There are two areas in the collection that are difficult to add to: Contemporary Art and Sculpture. I was very happy when I managed to buy two works that fall into both categories within the last couple of months.
One is a bronze by Phyllida Barlow, ‘Paintsticks,’ which I acquired at Frieze, London on the stand of Hauser and Wirth from their exhibition ‘Bronze Age c3500 BC – AD 2017’ (Fig. 1). I could easily have missed it in the midst of the dense display of the stand, which was designed as a fictional, forgotten museum, but the cast caught my attention on Instagram. I believe this is the first time I have bought a work I discovered on social media.
I have long admired Phyllida’s work ever since I came across an installation of her Pompons that looked like strange, colourful birds nesting in the attic of the old Hauser & Wirth Gallery in Piccadilly. This is the first time Phyllida has tackled bronze, and by choosing her humble tools – the paintsticks she mixes her pigments with – to cast in precious metal, it fits well within her oeuvre.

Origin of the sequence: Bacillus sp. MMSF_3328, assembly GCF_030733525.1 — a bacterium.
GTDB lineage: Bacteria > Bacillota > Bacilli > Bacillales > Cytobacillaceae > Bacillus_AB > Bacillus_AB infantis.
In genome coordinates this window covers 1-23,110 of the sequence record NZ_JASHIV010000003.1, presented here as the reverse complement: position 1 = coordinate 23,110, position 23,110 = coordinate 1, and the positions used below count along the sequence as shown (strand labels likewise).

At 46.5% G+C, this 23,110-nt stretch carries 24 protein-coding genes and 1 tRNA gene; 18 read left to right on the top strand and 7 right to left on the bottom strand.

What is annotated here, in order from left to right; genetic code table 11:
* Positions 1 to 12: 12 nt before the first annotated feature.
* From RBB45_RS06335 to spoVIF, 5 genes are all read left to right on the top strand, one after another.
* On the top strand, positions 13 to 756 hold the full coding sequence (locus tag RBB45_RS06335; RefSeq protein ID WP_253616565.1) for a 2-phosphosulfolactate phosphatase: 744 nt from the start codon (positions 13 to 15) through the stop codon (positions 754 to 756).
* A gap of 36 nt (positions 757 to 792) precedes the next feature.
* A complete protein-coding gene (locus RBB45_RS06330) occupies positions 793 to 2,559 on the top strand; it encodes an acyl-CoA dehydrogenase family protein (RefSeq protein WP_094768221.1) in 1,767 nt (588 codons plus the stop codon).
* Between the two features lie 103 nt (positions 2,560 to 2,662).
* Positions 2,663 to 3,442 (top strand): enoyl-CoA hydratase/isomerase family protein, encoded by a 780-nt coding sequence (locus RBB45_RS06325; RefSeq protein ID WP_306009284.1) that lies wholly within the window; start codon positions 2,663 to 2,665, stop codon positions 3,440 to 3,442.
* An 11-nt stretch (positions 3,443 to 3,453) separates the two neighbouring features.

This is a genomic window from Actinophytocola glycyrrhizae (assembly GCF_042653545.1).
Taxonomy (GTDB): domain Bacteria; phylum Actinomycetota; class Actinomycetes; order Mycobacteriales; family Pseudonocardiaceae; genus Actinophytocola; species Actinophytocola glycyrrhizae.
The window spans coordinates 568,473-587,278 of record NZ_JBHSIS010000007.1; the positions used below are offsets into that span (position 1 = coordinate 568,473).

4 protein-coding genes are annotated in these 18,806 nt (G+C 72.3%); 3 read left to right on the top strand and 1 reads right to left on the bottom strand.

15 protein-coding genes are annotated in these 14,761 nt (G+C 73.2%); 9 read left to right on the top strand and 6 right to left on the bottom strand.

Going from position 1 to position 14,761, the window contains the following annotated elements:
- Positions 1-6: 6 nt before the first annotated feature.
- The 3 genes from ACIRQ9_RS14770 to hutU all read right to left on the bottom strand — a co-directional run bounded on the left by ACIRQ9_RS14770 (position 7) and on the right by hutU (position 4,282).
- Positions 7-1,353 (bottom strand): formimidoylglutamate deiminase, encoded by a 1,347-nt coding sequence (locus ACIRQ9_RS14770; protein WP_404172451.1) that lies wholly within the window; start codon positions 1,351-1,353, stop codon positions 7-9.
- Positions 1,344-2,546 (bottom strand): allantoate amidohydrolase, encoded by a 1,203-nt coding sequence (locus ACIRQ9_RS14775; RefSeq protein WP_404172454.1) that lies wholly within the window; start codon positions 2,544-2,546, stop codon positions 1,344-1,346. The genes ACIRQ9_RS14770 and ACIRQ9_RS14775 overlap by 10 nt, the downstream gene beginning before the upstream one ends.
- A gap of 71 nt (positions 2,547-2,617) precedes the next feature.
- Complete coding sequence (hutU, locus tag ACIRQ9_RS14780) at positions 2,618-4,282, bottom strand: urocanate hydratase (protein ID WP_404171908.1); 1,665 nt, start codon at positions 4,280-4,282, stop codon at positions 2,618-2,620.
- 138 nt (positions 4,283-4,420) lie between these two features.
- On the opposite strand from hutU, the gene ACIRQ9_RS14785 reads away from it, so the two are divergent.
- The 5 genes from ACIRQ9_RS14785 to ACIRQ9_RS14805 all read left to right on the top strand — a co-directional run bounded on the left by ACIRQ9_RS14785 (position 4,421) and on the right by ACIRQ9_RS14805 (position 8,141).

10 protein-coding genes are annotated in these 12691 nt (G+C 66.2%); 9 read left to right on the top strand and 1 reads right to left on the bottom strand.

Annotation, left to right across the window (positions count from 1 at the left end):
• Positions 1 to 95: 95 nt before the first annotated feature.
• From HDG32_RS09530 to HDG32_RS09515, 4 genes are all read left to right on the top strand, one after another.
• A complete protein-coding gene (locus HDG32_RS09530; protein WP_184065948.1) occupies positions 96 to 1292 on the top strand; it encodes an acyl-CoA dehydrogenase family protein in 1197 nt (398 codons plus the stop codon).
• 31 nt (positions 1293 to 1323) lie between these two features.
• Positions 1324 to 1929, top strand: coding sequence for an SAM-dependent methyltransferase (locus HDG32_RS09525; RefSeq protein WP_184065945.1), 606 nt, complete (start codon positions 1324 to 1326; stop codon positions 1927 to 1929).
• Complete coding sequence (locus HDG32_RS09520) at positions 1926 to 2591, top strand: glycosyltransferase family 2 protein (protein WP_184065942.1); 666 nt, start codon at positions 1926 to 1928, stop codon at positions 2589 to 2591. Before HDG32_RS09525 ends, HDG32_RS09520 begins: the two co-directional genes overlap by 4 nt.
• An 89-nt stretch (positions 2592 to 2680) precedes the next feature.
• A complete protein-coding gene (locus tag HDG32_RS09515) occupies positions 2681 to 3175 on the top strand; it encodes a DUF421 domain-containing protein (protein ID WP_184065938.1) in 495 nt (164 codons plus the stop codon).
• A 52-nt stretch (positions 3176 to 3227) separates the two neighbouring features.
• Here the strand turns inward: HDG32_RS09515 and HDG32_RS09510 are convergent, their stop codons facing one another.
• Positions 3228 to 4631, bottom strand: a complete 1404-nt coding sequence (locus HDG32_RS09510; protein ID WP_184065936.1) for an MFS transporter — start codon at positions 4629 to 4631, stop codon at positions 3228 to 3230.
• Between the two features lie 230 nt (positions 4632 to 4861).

It resonates with a bronze in the collection by the artist Vincenzo Gemito (1852-1929) a sculptor and prodigy from Naples (Fig. 2). The wonder boy moved to Paris in 1877 where he worked in the studio of Jean-Louis Ernest Meissonier who became a great friend. Gemito’s admiration for the master is expressed in this life cast of Meissonier’s hands, shown holding a crumpled cloth, paints brushes, part of a palette and a mahl stick.
Another contemporary bronze added to the collection a few months ago is a self-portrait by the Swiss artist Not Vital (Fig. 3). The work is from the 1980’s when he cast body parts, like his nose or his arm and hands, in a variety of poses in bronze and aluminium. After modelling this head in clay, he put it in a backpack, hiked up a mountain and rolled it down the hill where it took quite a battering. Despite the appearance of a fragment it is still visibly his portrait – that of an old friend of mine, and a much-admired artist.